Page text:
Reused Cooking Oils Accelerate Neurodegeneration

by Denis Storey
March 28, 2024 at 11:55 AM UTC

New research highlights the dangers of neurodegeneration associated with foods fried in reused oils.

Clinical relevance: New research highlights the dangers of neurodegeneration associated with foods fried in reused oils.

  • Fried food is well-established as detrimental due to empty calories and trans fats, increasing the risk of chronic diseases.
  • Researchers at Discover BMB 2024 revealed findings on the effects of reused deep-fried oil on rats, indicating increased oxidative stress, liver inflammation, and neurodegeneration.
  • Future research aims to investigate specific neurodegenerative diseases and explore potential preventive measures.

It’s medical cannon by now: Fried food is bad for you. It adds empty calories to whatever you’re frying. Those extra calories come packed with trans fats. And multiple studies have shown that diets high in fried foods increase the risk of chronic disease. Now, as if that wasn’t enough, new research shows that foods fried in reused oils present the threat of neurodegeneration.

The results, which researchers presented at Discover BMB 2024, the American Society for Biochemistry and Molecular Biology’s annual gathering, also appeared in a supplement to the March issue of The Journal of Biological Chemistry.

Taking a Second Look at a Common Practice

Home cooks and professional chefs alike have been reusing cooking oil for years. It saves money, cuts down on waste, and makes life easier for food trucks and street vendors.

Besides, we love our fried foods. One study, for example, revealed that anywhere between 25 percent and 36 percent of Americans consume some type of fried food every day.

But while scientists have long wondered about – and studied – fried foods, no one’s taken as close a look at the recycled oil used to fry those foods.

“Deep-frying at high temperatures has been linked with several metabolic disorders, but there have been no long-term investigations on the influence of deep-fried oil consumption and its detrimental effects on health,” Kathiresan Shanmugam, associate professor at Central University of Tamil Nadu in Thiruvarur, India, and research team lead, said. “To our knowledge, we are first to report long-term deep-fried oil supplementation increases neurodegeneration in the first-generation offspring.”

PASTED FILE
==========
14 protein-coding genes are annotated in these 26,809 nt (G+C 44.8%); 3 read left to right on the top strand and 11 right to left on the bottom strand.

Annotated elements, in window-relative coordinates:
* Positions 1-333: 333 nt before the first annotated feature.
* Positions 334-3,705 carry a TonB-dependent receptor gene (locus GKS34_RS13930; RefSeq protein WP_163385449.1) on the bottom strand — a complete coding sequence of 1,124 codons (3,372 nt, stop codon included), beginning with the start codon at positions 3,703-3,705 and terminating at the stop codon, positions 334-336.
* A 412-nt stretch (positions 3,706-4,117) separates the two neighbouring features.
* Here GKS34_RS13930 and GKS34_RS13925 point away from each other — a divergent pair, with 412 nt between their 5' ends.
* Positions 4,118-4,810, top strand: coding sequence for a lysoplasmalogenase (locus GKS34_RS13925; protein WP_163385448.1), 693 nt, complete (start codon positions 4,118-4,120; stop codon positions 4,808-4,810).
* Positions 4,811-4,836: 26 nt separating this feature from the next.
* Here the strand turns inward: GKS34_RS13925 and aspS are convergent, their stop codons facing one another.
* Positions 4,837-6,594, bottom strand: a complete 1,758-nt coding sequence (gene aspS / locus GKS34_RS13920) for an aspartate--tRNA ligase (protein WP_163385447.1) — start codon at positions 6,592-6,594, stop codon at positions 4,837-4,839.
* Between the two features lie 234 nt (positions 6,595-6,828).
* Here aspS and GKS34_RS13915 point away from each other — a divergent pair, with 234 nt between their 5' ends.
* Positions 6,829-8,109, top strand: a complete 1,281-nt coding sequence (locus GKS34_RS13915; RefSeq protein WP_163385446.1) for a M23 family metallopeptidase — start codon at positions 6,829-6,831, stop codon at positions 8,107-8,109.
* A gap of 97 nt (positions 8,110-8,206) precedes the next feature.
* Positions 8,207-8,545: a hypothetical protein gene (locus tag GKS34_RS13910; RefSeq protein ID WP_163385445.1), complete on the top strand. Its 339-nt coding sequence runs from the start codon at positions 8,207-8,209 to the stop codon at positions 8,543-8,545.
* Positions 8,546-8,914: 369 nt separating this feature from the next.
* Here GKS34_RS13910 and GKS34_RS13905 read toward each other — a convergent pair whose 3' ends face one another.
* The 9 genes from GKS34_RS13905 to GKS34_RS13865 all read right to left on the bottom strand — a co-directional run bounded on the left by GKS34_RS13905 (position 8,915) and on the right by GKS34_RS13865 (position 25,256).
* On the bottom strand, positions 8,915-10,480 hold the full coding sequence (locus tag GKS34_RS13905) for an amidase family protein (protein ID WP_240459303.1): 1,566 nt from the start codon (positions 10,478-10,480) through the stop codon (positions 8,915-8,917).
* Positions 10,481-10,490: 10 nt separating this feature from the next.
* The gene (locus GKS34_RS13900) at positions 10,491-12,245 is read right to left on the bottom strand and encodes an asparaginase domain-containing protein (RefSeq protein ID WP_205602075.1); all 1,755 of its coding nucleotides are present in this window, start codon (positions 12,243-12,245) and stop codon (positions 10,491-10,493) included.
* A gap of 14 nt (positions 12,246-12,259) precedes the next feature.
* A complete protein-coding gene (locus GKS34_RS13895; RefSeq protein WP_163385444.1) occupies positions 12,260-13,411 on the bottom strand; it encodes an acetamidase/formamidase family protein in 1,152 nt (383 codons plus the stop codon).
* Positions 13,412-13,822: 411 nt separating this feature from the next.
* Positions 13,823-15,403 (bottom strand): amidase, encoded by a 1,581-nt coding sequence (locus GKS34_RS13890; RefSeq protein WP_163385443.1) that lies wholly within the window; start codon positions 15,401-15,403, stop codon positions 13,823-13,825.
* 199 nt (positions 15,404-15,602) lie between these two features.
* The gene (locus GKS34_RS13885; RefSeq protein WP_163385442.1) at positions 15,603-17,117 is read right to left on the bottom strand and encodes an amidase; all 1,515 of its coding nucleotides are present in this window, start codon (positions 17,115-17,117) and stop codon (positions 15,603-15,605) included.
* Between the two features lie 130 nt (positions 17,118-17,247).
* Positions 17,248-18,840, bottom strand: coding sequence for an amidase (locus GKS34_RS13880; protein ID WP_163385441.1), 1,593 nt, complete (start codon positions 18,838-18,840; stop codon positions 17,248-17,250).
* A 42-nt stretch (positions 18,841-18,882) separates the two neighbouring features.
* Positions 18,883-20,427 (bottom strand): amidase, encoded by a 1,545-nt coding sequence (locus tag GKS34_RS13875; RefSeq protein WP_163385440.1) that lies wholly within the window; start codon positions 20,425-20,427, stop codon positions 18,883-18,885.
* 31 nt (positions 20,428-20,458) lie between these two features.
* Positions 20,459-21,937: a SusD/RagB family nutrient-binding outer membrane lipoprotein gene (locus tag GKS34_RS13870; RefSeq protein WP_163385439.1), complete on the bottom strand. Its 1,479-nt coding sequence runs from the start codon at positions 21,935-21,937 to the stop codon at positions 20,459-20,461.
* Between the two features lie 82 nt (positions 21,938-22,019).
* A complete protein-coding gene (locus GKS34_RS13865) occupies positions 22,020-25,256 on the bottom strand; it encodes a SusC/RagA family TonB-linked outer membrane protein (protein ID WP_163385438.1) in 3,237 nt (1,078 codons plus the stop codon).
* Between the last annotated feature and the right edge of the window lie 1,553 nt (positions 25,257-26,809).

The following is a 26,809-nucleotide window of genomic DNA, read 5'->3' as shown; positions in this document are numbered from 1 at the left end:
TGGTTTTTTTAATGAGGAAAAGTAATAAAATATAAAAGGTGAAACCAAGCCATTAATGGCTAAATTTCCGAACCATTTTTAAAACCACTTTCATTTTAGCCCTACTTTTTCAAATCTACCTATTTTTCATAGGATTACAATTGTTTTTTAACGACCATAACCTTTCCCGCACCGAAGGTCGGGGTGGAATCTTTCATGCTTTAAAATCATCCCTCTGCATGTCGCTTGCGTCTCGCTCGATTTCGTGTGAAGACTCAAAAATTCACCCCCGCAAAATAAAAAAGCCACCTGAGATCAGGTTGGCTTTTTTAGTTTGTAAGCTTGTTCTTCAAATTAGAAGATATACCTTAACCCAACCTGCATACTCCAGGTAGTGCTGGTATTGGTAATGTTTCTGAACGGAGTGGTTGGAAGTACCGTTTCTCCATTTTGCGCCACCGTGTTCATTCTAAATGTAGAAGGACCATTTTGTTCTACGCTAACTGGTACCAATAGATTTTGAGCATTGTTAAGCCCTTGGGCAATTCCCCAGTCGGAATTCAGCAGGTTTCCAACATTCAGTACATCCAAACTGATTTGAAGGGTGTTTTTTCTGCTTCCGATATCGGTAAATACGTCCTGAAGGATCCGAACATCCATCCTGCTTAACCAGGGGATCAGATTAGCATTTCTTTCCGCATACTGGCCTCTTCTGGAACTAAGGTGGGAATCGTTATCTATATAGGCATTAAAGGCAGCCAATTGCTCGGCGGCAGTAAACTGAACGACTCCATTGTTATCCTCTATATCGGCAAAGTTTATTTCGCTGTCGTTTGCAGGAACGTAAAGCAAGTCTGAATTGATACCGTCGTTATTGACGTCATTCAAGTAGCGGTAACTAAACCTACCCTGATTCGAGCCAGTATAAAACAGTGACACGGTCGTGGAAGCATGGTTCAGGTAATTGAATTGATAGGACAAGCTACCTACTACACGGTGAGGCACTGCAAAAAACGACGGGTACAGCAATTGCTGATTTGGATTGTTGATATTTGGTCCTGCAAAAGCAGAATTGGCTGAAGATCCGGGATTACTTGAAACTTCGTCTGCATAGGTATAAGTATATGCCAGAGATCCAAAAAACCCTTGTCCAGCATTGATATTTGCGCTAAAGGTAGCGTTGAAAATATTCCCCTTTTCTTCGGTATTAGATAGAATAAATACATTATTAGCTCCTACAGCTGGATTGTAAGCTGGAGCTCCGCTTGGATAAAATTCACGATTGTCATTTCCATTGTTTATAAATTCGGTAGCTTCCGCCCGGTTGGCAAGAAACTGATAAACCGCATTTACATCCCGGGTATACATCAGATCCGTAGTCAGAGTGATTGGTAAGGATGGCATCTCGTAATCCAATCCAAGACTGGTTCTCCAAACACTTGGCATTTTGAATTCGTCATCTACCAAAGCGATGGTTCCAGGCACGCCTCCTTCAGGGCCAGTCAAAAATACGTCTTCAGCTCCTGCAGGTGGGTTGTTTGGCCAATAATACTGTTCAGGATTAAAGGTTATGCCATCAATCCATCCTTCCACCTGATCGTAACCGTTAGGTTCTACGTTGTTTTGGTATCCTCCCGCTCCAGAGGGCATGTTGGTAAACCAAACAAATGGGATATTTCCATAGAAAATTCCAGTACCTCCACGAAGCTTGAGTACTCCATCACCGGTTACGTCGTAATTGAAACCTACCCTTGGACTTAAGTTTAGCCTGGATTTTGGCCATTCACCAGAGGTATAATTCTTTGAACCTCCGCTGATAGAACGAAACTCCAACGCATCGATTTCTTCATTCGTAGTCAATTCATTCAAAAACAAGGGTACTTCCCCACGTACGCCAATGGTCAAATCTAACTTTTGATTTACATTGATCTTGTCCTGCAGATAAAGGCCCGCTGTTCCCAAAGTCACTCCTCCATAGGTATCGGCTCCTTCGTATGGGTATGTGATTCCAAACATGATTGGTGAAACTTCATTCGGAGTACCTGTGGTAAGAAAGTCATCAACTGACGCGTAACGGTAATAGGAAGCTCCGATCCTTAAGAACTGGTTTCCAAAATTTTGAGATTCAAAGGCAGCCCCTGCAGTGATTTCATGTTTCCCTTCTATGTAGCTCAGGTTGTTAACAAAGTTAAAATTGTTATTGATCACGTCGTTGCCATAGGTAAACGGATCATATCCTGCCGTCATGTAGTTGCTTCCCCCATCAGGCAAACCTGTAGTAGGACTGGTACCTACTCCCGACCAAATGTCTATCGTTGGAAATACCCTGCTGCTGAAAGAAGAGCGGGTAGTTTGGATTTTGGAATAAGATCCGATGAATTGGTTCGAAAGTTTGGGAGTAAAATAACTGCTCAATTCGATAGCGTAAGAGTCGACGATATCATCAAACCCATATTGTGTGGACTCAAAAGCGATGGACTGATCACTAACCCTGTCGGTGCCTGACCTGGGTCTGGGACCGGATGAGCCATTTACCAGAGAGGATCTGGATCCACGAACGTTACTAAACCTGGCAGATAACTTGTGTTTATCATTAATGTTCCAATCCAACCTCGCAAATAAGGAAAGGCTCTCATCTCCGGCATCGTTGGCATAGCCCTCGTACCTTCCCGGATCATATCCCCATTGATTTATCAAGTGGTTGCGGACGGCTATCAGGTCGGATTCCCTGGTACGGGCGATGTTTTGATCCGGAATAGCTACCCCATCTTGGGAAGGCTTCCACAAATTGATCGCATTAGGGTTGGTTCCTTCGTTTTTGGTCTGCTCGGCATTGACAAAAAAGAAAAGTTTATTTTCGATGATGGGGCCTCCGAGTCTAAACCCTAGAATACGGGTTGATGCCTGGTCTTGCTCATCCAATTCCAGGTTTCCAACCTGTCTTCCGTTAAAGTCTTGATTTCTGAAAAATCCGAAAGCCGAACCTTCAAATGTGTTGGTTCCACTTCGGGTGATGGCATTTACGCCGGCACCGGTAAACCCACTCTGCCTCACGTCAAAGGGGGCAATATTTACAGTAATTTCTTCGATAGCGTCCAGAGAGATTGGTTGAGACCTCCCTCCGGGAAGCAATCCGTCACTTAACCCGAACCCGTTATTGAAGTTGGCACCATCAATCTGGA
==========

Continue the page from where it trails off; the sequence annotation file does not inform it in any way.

Methodology

To better understand the long-term consequences of reused deep-fried frying oil, Shanmugam and his team, segregated a group of female rats into five groups. The scientists then fed each group something a little different for 30 days. Their diets included:

  • Standard chow.
  • Standard chow with 0.1 ml of unheated sesame oil daily.
  • Standard chow with 0.1 ml of unheated sunflower oil daily.
  • Standard chow with 0.1 ml of reheated sesame oil daily.
  • Standard chow with 0.1 ml of reheated sunflower oil daily.

The group used the reheated oils to replicate reused frying oil.

The rats fed the reheated sesame or sunflower oil showed higher levels of oxidative stress and liver inflammation. These rats also showed notable colon damage that spawned changes in endotoxins and lipopolysaccharides.

“As a result, liver lipid metabolism was significantly altered, and the transport of the important brain omega-3 fatty acid DHA was decreased,” the researchers wrote. “This, in turn, resulted in neurodegeneration, which was seen in the brain histology of the rats consuming the reheated oil as well as their offspring.”

Following Up

The researchers added that they’re already planning more research. For starters, the team expressed their intent to examine the effects of deep-frying oil on specific neurodegenerative diseases, such as Alzheimer’s and Parkinson’s. They also plan to explore its impact on anxiety, depression, and neuroinflammation.

They also shared plans to investigate the link between gut microbiota and the brain to “identify potential new ways to prevent or treat neurodegeneration and neuroinflammation.”

In the meantime, the study’s authors advise that omega-3 fatty acid supplements and nutraceuticals – such as curcumin and oryzanol – might prove beneficial in mitigating liver inflammation and neurodegeneration.

Finally, they added that someone should promote a study like this one to include humans. It could offer clearer insight into how this study might translate to humans. Especially those prepared with repeatedly reused oils.

Further Reading

The Diagnostic Challenge of Psychiatric Symptoms in Neurodegenerative Disease

Schizophrenia: A Neurodevelopmental or a Neurodegenerative Disorder

Multidisciplinary Approach to Dementia Unspecified

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